In what is being described as the most disappointing year for the box office in history, one unlikely winner has been the Sonic the Hedgehog live-action feature. It's not just that the movie arrived in theaters with low expectations, it's that it was actively disowned by its fandom when the trailer for the film dropped, revealing a design for Sonic the Hedgehog that was horrifying instead of cute. Sonic's voice actor, Ben Schwartz, recently commented on the redesign controversy.

"The way that I saw it first I think was on the trailer. I had to do ADR for the actual trailer because up until then it was all very temp. But I believe the trailer had to be done very quickly or something like that. So the first time I saw it was then. And then when it came out and the reaction it got when it came out. First of all we didn't know if anyone would care. We care because we like video games and movies it seems."
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"But the biggest thing we learned from that was that when it came out so many people were so vocal and it became a huge thing. It got passed around so much. It may have not been the most positive reason why it was getting passed around, but it got passed around so much and so people had such heartfelt passionate ideas for it. That the biggest thing we learned was 'Oh, people care a lot. Let's look at this and figure it out.'"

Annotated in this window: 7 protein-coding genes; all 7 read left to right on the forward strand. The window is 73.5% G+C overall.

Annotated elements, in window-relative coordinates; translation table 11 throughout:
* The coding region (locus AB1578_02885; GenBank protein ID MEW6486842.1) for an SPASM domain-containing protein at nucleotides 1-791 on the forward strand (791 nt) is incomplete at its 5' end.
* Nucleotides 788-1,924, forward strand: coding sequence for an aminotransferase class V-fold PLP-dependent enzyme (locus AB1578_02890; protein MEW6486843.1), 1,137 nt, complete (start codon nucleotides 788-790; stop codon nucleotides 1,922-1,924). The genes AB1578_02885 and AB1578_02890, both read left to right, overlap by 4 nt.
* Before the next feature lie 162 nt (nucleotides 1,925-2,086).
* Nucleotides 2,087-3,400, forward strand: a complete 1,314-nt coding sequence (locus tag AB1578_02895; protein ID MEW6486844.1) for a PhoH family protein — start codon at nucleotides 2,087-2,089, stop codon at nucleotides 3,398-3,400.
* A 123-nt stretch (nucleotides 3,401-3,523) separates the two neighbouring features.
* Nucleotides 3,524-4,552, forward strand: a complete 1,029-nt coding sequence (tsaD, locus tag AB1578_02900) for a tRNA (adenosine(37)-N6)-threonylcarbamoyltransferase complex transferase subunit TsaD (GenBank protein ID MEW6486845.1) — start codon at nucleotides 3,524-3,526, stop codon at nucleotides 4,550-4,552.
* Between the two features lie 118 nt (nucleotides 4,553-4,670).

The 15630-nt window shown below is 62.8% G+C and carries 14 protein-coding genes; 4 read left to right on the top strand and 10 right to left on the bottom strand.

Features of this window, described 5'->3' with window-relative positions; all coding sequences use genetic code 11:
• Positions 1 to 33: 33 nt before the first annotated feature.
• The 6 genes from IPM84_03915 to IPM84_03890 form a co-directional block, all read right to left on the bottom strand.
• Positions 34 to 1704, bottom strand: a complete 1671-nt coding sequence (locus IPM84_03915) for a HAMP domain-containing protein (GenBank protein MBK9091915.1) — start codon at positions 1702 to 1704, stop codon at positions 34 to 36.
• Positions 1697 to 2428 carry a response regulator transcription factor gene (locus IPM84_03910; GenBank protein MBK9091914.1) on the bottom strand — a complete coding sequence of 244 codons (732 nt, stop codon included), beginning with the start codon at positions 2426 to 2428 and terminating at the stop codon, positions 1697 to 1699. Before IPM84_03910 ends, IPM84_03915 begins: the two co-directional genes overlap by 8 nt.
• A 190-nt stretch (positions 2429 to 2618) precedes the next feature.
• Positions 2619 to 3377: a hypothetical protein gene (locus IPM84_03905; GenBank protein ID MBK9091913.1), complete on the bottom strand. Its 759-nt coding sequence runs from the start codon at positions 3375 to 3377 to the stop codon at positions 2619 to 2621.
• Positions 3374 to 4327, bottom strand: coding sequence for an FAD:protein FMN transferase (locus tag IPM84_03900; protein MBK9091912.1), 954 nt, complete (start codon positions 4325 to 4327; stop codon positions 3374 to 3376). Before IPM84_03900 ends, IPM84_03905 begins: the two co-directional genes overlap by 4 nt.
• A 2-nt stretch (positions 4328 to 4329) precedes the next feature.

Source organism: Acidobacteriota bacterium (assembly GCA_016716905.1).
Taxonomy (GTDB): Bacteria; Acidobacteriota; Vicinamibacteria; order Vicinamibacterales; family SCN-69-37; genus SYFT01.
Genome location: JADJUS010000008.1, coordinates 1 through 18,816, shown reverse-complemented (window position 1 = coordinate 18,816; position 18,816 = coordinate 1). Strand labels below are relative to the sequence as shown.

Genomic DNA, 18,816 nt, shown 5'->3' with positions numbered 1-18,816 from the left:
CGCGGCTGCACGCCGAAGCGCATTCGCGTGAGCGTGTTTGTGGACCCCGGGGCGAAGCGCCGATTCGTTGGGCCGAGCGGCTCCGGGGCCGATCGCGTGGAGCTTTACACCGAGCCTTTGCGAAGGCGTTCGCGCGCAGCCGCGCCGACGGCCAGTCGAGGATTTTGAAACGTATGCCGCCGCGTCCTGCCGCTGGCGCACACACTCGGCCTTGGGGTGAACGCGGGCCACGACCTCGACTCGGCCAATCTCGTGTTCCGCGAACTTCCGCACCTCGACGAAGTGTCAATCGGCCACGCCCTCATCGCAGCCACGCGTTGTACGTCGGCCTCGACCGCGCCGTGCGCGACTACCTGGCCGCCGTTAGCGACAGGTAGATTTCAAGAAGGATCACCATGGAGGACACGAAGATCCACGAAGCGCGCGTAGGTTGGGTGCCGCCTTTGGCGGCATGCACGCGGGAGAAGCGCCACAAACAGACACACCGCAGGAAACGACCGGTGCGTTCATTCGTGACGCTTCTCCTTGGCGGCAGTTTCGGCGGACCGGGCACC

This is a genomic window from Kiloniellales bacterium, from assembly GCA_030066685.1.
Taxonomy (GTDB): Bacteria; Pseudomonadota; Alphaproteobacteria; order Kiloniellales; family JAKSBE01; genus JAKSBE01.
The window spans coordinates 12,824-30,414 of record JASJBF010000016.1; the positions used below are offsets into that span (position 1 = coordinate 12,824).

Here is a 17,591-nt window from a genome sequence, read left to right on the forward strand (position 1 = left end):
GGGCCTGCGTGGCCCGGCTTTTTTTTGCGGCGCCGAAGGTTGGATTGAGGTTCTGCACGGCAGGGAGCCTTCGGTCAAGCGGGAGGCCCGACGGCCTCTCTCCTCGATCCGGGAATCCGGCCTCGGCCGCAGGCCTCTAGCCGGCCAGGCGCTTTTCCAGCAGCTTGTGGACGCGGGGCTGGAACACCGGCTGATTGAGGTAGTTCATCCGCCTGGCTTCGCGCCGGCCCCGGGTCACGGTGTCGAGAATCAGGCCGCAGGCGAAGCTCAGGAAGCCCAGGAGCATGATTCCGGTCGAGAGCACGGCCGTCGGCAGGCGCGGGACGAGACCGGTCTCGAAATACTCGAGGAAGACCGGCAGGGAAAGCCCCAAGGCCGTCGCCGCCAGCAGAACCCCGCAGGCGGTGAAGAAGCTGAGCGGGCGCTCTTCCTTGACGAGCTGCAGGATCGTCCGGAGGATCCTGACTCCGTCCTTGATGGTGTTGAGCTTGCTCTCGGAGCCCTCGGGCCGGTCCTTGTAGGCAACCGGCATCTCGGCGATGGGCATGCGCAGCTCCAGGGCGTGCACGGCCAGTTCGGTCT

The trailer for Sonic revealed a computer-generated hedgehog that was made to look as realistic as possible, with a lean body and humanized features. Unfortunately, the result was a Sonic that looked nothing like the video game characters fans have grown up with. So intense was the backlash that the movie's creators issued a statement promising that the film was going to be reshot with an altered Sonic design. And that was a good thing, according to Ben Schwartz.

"The big thing they were trying to do was how do you bring Sonic into the real world? Because he's a computer character, you can't just bring him in. How will he look in a real life situation? So I think that's what they were tackling. But I will say the new version... when I was doing my voice the whole time I was doing it the way the new version looks. In my head, that's the way it looked. So when I saw the first one I was like ok, but when I saw the second one I was like 'This is in my head what the little guy looks like.'"

Caving in to fan outrage proved to be a smart move, and the movie went on to become a hit at the box office, guaranteeing sequels and spin-offs for the franchise for years to come. Now let's hope the people behind Mario take the cue and bring the plump plumber, the most iconic gaming mascot ever, on to the big screen soon as well. This comes from Cinemablend.